Darren’s Reflections on Michaela Walsh v Azerbaijan

2011 AIBA World Boxing Championships - Quarter Finals - Wednesday

As I relax in my room contemplating tomorrows clash of the giants, Taylor v Ochigava, I felt it a good time to reflect on today and begin with our other lady in action today.

Michaela Walsh, our first to compete yesterday, was unlucky to come up short against a very skilled and awkward Azerbaijani opponent. From the start it was a somewhat cagey fight with both boxers deserving and earning each other’s respect. I felt Michaela got the better of her opponent in the opening round landing the cleaner punches and just about shading the round.

I hoped Michaela’s possible greater success rate would entice the elusive Azerbaijani to negate her counterpunching style marginally and offer Michaela a greater chance to create and punish her opponent with increased scoring chances. However, with credit to her opponent, she stuck to her plan and took some crucial learnings from round one landing some crucial shots in the second round utilising her southpaw’s straight backhand left. After the second, I had it one round each.

As with rounds one and two, three proved to a very tight round with little between the pair. Michaela tried up to ante a degree and get off some clean backhands straight to the midriff while her opponent astutely waited for her to lunge or err before countering. This was a very hard round to call as both boxers landing scoring punches, Walsh to the body, her opponent to Walsh’s head.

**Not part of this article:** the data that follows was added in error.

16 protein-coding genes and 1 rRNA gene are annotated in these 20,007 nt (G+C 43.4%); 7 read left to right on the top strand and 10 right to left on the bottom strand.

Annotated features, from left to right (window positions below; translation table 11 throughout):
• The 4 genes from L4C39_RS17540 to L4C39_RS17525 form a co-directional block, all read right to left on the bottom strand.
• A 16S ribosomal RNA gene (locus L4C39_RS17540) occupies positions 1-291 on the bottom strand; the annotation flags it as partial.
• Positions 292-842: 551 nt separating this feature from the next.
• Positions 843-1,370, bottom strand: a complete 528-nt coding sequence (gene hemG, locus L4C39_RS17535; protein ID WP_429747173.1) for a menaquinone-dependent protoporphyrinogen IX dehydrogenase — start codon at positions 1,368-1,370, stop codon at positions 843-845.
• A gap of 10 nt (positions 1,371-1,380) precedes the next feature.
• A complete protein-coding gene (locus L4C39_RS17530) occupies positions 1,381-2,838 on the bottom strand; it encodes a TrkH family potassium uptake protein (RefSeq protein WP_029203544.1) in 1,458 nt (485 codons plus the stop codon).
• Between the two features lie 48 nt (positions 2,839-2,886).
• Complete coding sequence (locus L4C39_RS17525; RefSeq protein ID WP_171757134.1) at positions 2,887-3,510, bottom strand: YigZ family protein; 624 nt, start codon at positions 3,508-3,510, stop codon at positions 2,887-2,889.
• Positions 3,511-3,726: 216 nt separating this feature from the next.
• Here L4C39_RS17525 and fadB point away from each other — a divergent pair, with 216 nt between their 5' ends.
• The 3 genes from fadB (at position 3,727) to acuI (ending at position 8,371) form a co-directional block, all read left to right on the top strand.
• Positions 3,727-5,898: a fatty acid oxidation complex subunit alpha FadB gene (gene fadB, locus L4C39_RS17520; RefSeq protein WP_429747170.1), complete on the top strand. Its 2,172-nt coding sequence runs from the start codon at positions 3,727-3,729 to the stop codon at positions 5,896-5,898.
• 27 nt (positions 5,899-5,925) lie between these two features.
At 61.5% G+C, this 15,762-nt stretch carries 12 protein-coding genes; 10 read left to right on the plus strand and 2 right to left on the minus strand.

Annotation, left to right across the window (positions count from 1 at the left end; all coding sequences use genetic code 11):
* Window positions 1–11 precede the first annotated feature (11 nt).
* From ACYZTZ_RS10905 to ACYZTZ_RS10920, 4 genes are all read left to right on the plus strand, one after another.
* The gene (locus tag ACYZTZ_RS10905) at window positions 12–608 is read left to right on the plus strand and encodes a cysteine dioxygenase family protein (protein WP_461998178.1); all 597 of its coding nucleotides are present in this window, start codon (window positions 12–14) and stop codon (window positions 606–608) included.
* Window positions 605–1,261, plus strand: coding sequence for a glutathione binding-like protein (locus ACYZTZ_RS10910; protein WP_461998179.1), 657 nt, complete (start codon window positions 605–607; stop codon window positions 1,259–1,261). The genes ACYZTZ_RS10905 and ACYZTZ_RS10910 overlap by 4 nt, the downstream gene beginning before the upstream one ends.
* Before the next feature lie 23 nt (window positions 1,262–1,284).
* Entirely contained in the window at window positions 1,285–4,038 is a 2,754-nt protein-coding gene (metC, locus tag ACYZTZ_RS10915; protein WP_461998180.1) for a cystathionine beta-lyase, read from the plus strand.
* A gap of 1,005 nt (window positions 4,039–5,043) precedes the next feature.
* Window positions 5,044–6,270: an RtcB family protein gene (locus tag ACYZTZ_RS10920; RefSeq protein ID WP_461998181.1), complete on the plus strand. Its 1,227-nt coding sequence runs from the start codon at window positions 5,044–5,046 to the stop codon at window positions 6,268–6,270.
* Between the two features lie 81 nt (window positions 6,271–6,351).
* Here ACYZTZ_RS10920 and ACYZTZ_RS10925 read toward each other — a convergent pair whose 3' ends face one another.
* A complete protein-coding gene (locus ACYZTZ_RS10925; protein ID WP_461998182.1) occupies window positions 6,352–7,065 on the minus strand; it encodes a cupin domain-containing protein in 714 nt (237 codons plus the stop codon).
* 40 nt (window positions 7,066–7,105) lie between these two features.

The last proved equally as daunting to score with more assertiveness from Walsh and more shrewd calculated movement and countering from her opponent. Michaela again up the ante in the final quarter and pressured her opponent, which at times left her open to be countered with the aforementioned straight backhand. Michaela did manage to put the Azerbaijani boxer on the canvas in the closing frame but it was deemed a slip and no advantage was gained. The fight was called in favour of Azerbaijan on a 2:1 majority.

Michaela had pursued her opponent for four rounds, landed most of her clean punches in the first and continued to tag on shots to the body throughout, while her opponent spent most of the fight looking for clean head shots by means of her southpaw’s straight left. Opinions will differ on which is more important in this new scoring system, body or head punches. Combined with Michaela’s attempt to impose herself and carry or dominate the fight, as is a scoring criterion, it is worth considering what is domination. Is domination merely attacking, or is it controlling, or dictating the fight regardless of directional movement? If the first, Michaela could argue she spent most of the fight on the offensive, if the latter, the Azerbaijani boxer can claim to have dictated by encouraging Michaela to up the ante allowing her to settle into a counterpunchers fight.

Whatever your view, I feel Michaela can hold her head high, she put in a tremendous effort against a world class opponent and she will no doubt come away stronger and better. She has had an incredible year, rising to a Commonwealth final and top 16 in the World over one season. From experience, I know the pain felt in defeat when you desire something so badly, but I also know, that pain is the reason you push yourself further in hope you’ll never succumb to that feeling again.